Here, I found myself taking more and more courses in urban planning. After having gone to a more technical school in India to study architecture, coming here and having the opportunity to really just explore whatever I wanted to at the graduate level was eye-opening for me. I did in graduate school what most kids do in undergraduate education—learning about the world and taking courses in economics, government, accounting, and statistics. I then decided to pursue a dual degree in both architecture and urban planning. And that’s how I ended up in urban planning. I worked a little bit as an architect, but really fostered my professional life as a planner.

Upon graduation, she immediately got hired by the Department of City Planning and hasn’t left the agency since.
“I had never done planning at that level, but it was neighborhood-centered, which had certain degree of appeal,” she recalled.

Soon after, she moved to New York and began working at the City Planning Department.

“When I first moved here India was home for me, but at some point that shifted,” she says. “I love that New York City brings together people from so many different backgrounds.”

New York requires its residents to live in close quarters. While that can add to stress, she likes the ways sharing space and resources can affect attitudes.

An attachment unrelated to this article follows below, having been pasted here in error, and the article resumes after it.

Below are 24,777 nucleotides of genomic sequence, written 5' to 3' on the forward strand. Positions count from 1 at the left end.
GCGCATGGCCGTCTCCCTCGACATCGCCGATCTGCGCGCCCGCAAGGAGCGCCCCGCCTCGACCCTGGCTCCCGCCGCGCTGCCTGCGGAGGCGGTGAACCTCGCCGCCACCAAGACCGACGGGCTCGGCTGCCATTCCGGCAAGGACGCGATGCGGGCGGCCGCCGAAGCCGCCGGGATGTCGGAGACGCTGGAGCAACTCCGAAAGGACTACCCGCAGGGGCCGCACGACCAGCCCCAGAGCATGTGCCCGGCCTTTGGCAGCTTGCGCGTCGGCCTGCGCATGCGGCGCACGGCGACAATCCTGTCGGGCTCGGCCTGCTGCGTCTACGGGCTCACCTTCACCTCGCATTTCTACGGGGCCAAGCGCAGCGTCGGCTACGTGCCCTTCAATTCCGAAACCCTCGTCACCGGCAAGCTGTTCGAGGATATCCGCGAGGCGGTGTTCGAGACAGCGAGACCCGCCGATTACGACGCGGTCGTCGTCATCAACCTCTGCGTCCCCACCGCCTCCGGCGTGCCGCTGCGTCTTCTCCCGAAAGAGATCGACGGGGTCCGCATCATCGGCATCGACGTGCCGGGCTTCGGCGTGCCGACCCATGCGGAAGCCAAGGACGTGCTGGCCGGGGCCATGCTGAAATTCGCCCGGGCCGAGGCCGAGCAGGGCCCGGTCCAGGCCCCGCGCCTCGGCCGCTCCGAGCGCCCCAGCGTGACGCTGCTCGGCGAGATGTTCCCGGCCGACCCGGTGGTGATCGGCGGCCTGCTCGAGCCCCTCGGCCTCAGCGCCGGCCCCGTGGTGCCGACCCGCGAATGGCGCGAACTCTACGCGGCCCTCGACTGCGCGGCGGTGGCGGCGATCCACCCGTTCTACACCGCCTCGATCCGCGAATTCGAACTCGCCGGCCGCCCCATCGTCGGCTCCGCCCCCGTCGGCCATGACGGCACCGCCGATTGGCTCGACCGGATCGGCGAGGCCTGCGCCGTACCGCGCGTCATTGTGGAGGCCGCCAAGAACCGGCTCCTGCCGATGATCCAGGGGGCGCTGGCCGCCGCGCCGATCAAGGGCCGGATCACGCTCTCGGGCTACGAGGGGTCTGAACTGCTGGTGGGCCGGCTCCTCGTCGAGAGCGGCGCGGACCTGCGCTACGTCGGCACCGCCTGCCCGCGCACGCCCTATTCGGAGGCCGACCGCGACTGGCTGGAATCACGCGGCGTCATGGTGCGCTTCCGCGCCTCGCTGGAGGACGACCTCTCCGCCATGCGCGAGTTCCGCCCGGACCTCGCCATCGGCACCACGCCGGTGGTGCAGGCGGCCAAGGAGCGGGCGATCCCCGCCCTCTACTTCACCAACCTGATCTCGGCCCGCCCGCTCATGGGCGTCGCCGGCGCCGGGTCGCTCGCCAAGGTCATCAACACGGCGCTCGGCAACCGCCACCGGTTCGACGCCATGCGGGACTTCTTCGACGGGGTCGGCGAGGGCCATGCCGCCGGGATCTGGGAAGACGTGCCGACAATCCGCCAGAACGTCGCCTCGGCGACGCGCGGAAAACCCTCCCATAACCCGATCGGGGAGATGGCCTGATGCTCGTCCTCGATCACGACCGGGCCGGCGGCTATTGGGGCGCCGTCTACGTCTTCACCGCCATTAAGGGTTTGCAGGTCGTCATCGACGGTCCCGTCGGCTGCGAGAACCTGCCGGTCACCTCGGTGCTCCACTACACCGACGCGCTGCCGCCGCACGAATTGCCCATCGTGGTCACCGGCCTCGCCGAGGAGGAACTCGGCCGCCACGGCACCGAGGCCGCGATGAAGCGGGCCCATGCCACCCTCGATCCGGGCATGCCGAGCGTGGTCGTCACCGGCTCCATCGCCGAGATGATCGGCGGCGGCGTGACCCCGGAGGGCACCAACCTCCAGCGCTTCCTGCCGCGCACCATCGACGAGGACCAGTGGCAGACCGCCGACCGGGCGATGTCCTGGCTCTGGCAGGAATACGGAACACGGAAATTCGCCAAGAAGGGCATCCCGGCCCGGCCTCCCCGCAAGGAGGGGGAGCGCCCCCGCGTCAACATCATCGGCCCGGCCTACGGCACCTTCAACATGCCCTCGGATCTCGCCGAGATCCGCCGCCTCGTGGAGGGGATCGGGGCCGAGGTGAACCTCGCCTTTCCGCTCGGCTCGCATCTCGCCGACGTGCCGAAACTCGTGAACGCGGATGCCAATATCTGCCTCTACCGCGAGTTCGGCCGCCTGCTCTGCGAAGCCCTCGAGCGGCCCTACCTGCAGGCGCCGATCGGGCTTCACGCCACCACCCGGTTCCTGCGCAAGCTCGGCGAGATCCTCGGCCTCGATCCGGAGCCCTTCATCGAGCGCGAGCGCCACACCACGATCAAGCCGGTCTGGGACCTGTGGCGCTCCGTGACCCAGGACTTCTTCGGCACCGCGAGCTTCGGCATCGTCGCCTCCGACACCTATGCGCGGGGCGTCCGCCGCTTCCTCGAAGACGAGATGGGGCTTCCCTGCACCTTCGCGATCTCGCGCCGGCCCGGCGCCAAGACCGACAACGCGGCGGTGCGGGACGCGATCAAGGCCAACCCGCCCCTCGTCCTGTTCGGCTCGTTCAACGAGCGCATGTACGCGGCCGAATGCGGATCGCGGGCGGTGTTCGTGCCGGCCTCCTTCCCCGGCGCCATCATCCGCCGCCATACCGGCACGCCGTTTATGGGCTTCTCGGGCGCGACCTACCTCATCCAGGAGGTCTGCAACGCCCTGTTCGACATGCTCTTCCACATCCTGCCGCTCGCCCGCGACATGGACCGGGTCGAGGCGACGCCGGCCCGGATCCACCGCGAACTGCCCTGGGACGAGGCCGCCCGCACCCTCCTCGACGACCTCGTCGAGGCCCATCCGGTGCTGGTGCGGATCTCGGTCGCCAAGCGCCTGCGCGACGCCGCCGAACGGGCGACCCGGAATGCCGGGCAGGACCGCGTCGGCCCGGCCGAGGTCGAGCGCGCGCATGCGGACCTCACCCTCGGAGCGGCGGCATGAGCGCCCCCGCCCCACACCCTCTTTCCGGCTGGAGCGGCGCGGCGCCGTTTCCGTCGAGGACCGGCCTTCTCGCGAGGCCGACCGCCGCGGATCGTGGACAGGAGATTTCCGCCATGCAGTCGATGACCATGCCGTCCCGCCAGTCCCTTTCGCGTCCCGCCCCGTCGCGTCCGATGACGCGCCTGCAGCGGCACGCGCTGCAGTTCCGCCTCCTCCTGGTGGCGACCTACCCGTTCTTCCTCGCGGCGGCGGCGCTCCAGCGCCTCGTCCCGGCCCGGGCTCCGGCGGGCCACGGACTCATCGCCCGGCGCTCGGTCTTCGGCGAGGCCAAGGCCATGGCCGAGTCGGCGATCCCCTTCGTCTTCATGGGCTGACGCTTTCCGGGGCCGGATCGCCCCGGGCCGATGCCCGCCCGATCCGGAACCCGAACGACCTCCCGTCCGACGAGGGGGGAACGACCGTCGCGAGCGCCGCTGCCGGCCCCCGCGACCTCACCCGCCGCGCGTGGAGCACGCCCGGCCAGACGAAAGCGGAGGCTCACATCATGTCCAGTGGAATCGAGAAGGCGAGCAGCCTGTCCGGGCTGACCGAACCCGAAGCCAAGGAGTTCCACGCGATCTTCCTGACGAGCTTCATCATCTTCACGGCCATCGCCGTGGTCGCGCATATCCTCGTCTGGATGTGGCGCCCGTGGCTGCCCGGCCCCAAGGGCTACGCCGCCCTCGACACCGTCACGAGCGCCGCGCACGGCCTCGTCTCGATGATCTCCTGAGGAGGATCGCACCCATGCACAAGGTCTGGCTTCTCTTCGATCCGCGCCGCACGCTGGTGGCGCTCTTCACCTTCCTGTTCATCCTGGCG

“In a city like New York, [many people] don’t have a backyard, so you go to the park,” she says.

“You don’t have a car, so you take the subway and you learn to deal with sitting with people you don’t know,” she continues. “Our sidewalks, our parks, our plazas — our public spaces become our private spaces.”

How was your experience as urban planner?

Although Kapur knew little about New York, she quickly learned on the job and began to appreciate the city’s opportunities. “New York City is as urban and as fabulous as it gets as an urban planner. It is the ultimate city,” she said. She would know. During her time in Brooklyn and the Bronx, she had her hand in more than 40 rezonings. She helped transform neighborhoods as diverse as Port Morris, Coney Island, Greenpoint and Gowanus.

“It used to be dangerous to walk down the streets at night,” she recalled. “People who live in Cobble Hill now just look at me like I’m crazy when I say that.”

How does your work benefit the community?

She says having lived in the city’s largest borough gives her insight into Brooklynites’ concerns, such as preventing out-of-scale development in brownstone neighborhoods. Residents agree and credit her with care and skill at communicating.

“People of the ‘brownstone belt’ are concerned about out-of-scale development. Purnima, because she was a resident of that area, understands,” says Jerry Armer, former chairman of Community Board 6, serving Park SlopeCarroll GardensRed Hook, Cobble Hill and Gowanus.

“She’s able to explain complex zoning issues to people who aren’t trained in those issues … [and] she’s honest about, ‘What does this mean for a guy who owns a house or a business?'”

Developers respect her backbone and work ethic.

“We don’t always see eye-to-eye, but she’s forthright in terms of what she thinks is a good idea and what she thinks is not,” says Jed Walentas, a real estate developer who’s worked with Kapur on numerous projects.

“She is always fair. Also, she is always knowledgeable and informed — her energy and intelligence leads to that.”